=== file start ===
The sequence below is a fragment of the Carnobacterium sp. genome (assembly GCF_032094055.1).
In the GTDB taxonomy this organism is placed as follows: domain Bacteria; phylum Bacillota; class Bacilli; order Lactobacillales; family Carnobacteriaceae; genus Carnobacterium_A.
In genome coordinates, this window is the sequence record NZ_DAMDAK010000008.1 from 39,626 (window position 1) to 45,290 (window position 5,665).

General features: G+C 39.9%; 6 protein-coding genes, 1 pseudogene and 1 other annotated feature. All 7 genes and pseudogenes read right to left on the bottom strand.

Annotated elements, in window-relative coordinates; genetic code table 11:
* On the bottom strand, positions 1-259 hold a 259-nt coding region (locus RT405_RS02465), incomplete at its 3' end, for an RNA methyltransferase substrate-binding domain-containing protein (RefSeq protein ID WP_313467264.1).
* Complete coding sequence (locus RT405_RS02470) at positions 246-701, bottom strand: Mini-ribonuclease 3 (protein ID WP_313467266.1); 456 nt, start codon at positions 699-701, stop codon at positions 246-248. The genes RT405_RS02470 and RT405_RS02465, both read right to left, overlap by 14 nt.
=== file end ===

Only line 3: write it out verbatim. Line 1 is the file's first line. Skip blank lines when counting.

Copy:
In genome coordinates, this window is the sequence record NZ_DAMDAK010000008.1 from 39,626 (window position 1) to 45,290 (window position 5,665).